Troop 881 had been pretty laid back throughout Senior Patrol Leader Jared’s time as a member. They went camping every month and did a lot of work for their chartered organization, but they didn’t get too uptight about proper uniforms, neatly pitched tents or calling their leaders Mr. Smith or Ms. Jones.
Things changed when Darryl Resch — make that Sgt. Resch — became Scoutmaster. A proud Marine veteran, the new Scoutmaster was determined to instill some military-style discipline into the troop, along with a heightened focus on patriotism. He didn’t get much pushback at first. But then he announced at the April patrol leaders’ council meeting that he wanted the troop to place flags on graves at the national cemetery for Memorial Day instead of taking their scheduled rock-climbing trip.
That was too much for Jared. After all, the climbing trip was a longstanding tradition, and the troop already had a service project planned for the spring. When Sgt. Resch wouldn’t budge, Jared finally blurted out, “Nobody cares about dead Civil War soldiers, anyway!”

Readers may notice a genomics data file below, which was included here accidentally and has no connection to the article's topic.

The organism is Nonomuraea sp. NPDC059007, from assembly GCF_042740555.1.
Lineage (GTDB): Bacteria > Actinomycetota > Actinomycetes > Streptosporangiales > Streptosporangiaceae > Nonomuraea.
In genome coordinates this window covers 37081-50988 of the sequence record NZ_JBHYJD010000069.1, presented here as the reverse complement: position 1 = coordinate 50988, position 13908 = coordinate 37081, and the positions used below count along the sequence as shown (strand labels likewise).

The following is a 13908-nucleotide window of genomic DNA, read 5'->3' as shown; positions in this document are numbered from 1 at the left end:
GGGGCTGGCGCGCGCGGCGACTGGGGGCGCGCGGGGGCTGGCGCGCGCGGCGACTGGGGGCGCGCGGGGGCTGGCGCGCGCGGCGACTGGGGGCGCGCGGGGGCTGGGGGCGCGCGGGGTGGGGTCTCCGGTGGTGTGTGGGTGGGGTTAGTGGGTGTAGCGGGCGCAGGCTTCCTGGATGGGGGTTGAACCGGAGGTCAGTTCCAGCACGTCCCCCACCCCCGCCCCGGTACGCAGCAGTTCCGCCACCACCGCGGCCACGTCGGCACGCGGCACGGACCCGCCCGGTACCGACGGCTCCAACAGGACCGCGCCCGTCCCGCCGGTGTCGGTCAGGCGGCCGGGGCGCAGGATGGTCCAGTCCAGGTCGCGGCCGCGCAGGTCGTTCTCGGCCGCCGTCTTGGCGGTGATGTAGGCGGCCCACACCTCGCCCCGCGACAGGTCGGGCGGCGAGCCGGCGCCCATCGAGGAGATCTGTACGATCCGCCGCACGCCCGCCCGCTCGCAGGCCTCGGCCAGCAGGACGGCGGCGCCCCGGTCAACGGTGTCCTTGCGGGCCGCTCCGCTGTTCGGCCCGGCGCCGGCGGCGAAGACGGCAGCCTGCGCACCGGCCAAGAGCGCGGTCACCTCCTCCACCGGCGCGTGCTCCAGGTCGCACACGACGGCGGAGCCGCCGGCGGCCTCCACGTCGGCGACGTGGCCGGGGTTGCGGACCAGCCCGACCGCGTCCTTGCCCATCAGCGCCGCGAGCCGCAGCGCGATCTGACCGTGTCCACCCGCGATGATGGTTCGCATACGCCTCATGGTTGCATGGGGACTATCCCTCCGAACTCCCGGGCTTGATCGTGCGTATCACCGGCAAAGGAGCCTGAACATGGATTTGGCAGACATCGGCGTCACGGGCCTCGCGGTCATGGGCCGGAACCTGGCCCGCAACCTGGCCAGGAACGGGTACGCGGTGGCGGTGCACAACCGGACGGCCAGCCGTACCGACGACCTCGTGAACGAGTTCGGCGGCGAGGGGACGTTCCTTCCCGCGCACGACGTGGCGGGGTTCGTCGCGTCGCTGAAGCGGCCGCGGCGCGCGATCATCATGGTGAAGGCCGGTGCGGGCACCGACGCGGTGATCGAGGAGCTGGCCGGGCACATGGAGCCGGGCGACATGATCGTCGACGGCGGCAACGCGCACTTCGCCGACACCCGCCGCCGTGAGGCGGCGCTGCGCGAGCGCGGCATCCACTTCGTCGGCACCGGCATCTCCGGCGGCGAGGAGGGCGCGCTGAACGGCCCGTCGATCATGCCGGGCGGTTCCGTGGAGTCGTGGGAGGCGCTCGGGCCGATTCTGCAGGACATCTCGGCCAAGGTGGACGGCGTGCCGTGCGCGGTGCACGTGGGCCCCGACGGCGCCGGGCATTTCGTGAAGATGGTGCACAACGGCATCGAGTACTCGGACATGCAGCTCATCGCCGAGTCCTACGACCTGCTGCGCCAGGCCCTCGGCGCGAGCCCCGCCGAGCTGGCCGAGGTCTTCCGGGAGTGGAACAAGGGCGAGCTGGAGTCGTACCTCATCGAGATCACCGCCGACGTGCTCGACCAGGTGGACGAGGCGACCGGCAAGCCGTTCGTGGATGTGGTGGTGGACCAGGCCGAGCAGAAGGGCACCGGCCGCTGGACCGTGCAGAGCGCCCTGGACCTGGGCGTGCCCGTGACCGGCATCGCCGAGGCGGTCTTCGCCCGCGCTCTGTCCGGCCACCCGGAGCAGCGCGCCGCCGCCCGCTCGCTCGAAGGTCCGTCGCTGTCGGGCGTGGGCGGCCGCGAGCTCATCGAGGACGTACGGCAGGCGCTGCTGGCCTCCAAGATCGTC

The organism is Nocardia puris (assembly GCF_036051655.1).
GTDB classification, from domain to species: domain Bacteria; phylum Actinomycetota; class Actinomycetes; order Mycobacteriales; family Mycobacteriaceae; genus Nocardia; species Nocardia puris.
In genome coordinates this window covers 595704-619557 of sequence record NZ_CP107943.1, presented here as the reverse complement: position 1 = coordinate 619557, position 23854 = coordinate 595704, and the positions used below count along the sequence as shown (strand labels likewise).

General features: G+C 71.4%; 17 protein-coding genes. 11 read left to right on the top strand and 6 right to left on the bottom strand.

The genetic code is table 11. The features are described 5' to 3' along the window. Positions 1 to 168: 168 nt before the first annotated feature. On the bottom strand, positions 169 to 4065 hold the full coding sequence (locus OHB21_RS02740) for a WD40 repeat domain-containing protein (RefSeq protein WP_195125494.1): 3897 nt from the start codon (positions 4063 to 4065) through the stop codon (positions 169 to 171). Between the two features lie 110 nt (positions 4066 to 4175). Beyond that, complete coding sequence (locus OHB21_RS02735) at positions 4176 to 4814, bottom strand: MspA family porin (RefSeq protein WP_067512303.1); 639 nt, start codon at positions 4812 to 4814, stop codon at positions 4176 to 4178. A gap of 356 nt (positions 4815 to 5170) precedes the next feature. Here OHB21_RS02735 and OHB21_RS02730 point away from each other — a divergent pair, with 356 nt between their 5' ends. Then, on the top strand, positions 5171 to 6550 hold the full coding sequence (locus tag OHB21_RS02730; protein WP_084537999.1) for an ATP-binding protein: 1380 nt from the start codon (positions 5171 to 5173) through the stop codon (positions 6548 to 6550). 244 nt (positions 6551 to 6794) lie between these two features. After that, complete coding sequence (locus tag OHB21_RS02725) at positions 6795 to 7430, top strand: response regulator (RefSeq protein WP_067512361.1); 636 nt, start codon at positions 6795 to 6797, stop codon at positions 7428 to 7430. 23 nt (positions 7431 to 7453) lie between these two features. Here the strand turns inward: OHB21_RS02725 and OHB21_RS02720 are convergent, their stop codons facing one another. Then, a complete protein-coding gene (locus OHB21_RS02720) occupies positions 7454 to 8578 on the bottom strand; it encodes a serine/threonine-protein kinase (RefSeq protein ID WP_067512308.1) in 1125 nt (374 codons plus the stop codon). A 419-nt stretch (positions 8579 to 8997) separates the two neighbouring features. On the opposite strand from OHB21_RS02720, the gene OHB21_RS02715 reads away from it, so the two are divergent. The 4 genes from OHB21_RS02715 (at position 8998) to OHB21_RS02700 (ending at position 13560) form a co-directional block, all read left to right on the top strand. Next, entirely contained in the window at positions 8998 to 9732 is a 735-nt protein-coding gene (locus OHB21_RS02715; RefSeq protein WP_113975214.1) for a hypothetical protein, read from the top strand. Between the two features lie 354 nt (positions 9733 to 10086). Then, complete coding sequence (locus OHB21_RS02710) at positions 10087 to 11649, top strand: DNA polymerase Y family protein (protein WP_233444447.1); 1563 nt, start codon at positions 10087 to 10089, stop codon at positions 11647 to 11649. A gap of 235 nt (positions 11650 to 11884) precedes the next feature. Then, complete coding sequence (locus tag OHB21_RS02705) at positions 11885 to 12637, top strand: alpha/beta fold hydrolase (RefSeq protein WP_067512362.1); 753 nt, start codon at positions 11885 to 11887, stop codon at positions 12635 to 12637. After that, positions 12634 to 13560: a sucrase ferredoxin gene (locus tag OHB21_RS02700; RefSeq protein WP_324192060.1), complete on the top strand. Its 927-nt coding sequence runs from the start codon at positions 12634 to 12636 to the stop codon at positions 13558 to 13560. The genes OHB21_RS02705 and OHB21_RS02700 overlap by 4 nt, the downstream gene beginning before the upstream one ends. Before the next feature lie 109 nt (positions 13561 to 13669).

“You’d better start caring,” Sgt. Resch said. “Otherwise, the summer float trip is off, too.”
Read the dilemma aloud with your youth. Then begin by discussing these general questions.
- Who should develop the troop calendar: the Scoutmaster or the patrol leaders’ council?
- What if the Scoutmaster and PLC disagree? Who should have the final say?
- Is it important for Scouts to use titles and last names when addressing adult leaders? Why or why not?
- How important is it to wear correct uniforms and pitch tents neatly?
- How important is it to perform service projects and to participate in patriotic observances?
- Is doing a project like Sgt. Resch has proposed more valuable than, say, cleaning out gutters for elderly neighbors or running a bike-safety clinic for kids? Why or why not?
- Is doing a service project more important than going on a campout? Why or why not?
Next, discuss these questions:
- Is Jared wrong? Why or why not?
- Is Sgt. Resch wrong? Why or why not?
- Is it possible for both of them to be wrong? Is it possible for both of them to be right?
- How do the second, fifth and seventh points of the Scout Law relate to this situation? What about the Scout Oath’s mention of duty to country?
Finally, invite the group to roleplay different outcomes for this scenario. Discuss which option is the most appropriate.